A stationery logo preview generated by Logobean. Image:

The only thing I didn’t like about Logobean is the website design. aesthetic – not a good vibe from someone you want to be creating your logo. As you can see from the image above, a lot is going on there, and it didn’t make it easy to pick which logo I liked.

Oh, and finally – you will have to pay for a Logobean subscription if you want to download high-resolution versions of the logo generator. So, if you end up wanting to use one of the logos, this tool isn’t free. Still worth a look though!

5. Looka

Looka is a solid option if you want a free AI logo maker you can take it out for a spin without signing up for anything. It asks quite an extensive range of questions to tailor your logo – and provides pointers on what colors to choose.

Looka generated a logo we asked for in a variety of different formats. Image:

Although Looka is free to use, just like Logobeanm the catch is that you have to purchase a paid plan to actually download your logo packs. Paid plans start from $20 for a single logo pack, while a flat $65 fee will get you access to more than one.

However, the range of packs you get in Looka is vast, and looks really professional – so it’ll be worth the money for a small business that just wants to pay a flat rate and have all of their logos ready right away to be used on social media, email and letterheads.

6. DesignHill

DesignHill offers a variety of brand-building tools, including an automated logo generator that you can use for free.

The standout thing about it is the options that DesignHill automatically generates are nearly endless – I kept on pressing “load more logos” for about two minutes, and it just kept generating unique designs.

designhill logoggenerator suggestions

Logos generated by DesignHill. Image:

However, DesignHill watermarks all of its logos quite extensively, which actually makes it a little difficult to judge what they look like properly. If you’d like to download one, prices start at $20 for one logo file – admittedly, not as good of a deal as Tailor Brands.

You can also add business card designs and other formats of your logo for additional fees.

7. Tailor Brands Logo Maker

Tailor Brands is a platform designed for people who want to kickstart and subsequently manage their business from a central, online platform. It provides support with tax returns, trademarks, and lots of other key things you’ll have to consider when setting up a business.

Viewing the logo packs offered by Tailor Brands’ logo maker. Image:

The Tailor Brands Logo Maker will then ask you to specify what kind of logo you’d like, such as a name or an icon, and then you have to choose between some options to give the AI a bit of inspiration from stuff you like.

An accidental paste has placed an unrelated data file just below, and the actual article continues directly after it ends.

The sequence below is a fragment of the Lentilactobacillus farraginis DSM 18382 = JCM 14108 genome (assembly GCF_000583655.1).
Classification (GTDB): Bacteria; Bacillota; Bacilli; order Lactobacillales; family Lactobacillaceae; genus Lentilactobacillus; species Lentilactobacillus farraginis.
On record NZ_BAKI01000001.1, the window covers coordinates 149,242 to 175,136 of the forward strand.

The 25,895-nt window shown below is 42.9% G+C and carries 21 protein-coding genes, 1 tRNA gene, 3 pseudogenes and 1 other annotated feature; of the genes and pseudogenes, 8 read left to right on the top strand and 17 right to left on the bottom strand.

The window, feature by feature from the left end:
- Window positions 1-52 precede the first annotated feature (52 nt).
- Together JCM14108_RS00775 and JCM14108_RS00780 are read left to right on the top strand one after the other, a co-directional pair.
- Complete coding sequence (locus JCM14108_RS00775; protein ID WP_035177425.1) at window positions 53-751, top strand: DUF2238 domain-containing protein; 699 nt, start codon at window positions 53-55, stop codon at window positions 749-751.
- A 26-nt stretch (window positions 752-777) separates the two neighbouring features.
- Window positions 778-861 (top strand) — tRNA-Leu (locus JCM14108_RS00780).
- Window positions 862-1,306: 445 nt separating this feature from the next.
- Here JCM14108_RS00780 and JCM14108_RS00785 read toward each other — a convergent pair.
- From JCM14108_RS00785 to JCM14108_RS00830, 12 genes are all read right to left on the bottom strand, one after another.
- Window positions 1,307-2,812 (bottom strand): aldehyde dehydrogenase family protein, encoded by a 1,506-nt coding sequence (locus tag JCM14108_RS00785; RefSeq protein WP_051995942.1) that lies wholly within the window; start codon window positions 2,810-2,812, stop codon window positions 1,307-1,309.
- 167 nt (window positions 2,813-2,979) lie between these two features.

On the one hand, you do ultimately have to pay for your logo packs if you want to download them – which could have been signposted a little earlier on. However, the good news is that the cheapest paid plan costs just $4 per year (roughly 33 cents a month).

Can You Use ChatGPT to Generate Logos?

Yes – ChatGPT now fully integrates with DALL-E, OpenAI’s image generator, which means you can just ask ChatGPT to create logos and it’ll spit out some options for you.

As you can see from the image below, the design element is extremely high quality, but it’s not very good at spelling. I’ve had this issue before when generating logos – it seems to stumble on even the most basic of words.

Generating a logo with ChatGT plus

Generating a logo with ChatGPT Plus. Image:

The only catch is that this feature is only available to ChatGPT customers, which will set you back $20 per month if you want access.

Can You Use Google Gemini or Claude AI to Generate Logos?

Google’s recently renamed Gemini can generate images in certain countries, including the US. However, it won’t generate logos for you, as its image generation powers (on the free tier, at least) aren’t sophisticated enough.

The best Gemini can do at the moment is to simply offer a helping hand when it comes to brainstorming what logo you want and highlighting important points to consider.

bard answers logo query

Gemini’s response when asked to generate a logo. Image:

That said, if you’re using Gemini’s AI image generator, you may be able to word a prompt cleverly enough to get something vaguely logo-like as your output, but based on our testing you’re unlikely to want to use it to promote yourself or your brand.

Bard AI generated image of a logo

Google’s Gemini AI, formerly Bard, re-imagines the logo. Image: / Google

The same goes for Claude – Anthropic’s contribution to the generative AI is also entirely focused on dealing with text inputs and outputs for now. That means, if you want a logo, it’s best to stick to the options listed above.

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Written by:
Aaron Drapkin is a Lead Writer at He has been researching and writing about technology, politics, and society in print and online publications since graduating with a Philosophy degree from the University of Bristol five years ago. As a writer, Aaron takes a special interest in VPNs, cybersecurity, and project management software. He has been quoted in the Daily Mirror, Daily Express, The Daily Mail, Computer Weekly, Cybernews, and the Silicon Republic speaking on various privacy and cybersecurity issues, and has articles published in Wired, Vice, Metro, ProPrivacy, The Week, and covering a wide range of topics.